There was a wealth of training on offer, much of it of excellent quality, but as a teacher I often found it difficult to put the exciting ideas I’d heard about on a course into practice in my classroom. We weren’t using the words ‘Intent’ and ‘Implementation’ back then, but we were only too aware of the gap between what’s in the mind of a curriculum designer or resource creator, and what happens in the classroom.

Because we work with all our partner schools over a sustained period, and visit them all regularly, we are uniquely placed to help schools minimise the intent-implementation gap. We provide all our schools with training and resources for preparing to teach, each of which is iteratively honed to ensure it’s efficient and effective. We’re committed to our teachers learning as much as they can about the most important things, in the shortest and most appropriate time possible.


When it comes to impact, it needs to be tangible. Maths is a wonderful subject, but sadly it can con people into thinking it’s easier to assess and measure than other subjects. I have a fear that the language of ‘know more, remember more and do more’ might be interpreted as focussing on fact memorisation and procedures.  A mathematics education must involve thinking mathematically, developing conceptual understanding, and communicating mathematical ideas. None of these things are easy to measure.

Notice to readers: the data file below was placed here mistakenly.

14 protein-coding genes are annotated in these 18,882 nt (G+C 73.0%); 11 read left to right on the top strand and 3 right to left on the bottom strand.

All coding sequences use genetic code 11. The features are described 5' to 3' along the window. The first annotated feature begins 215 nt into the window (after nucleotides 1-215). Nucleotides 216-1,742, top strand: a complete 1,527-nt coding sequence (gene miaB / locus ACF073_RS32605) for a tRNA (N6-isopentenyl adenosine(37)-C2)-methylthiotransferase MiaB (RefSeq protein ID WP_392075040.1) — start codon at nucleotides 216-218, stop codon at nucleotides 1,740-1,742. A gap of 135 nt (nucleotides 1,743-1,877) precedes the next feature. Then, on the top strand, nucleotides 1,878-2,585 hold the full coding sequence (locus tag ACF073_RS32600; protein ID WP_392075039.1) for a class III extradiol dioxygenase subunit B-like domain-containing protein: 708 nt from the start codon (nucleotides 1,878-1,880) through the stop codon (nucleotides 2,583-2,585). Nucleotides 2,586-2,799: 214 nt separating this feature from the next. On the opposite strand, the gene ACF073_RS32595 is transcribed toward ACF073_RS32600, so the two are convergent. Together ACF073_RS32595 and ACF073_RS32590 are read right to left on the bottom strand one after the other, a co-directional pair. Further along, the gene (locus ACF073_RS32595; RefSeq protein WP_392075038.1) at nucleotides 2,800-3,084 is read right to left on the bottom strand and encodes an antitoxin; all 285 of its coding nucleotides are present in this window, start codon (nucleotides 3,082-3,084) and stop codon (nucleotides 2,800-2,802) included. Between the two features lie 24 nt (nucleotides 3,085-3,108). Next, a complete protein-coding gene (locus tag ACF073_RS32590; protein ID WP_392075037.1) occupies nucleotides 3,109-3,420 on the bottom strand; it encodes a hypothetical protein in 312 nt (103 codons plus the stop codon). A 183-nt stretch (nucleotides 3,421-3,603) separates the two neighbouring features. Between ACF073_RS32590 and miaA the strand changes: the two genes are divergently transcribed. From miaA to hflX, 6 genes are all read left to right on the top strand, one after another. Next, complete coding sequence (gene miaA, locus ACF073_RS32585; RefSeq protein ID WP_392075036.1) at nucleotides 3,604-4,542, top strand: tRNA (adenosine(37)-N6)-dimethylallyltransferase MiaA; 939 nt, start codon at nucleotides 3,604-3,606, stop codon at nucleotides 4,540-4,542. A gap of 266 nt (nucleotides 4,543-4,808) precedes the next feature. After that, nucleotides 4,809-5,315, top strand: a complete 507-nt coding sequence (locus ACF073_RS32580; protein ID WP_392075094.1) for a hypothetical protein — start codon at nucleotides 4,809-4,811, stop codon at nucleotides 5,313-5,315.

I’m worried that many dedicated maths teachers might become masters of memorisation, repetition and revision, so pupils reach their SATs in Year 6 or their GCSEs in Year 11 stuffed with meaningless facts and methods. The mastery approach that we pioneered, that is now being advocated by the DfE’s Maths Hubs programme, should mitigate against this; schools are being encouraged to use representations to expose underlying structures, and to challenge through depth of reasoning rather than content coverage.

As the new framework continues to be put into practice, I hope that inspectors are asking pupils ‘why’, and not just ‘what’. Yes, we need pupils to be fluent, but that fluency (as the National Curriculum makes clear) must encompass understanding and be accompanied by reasoning and problem solving.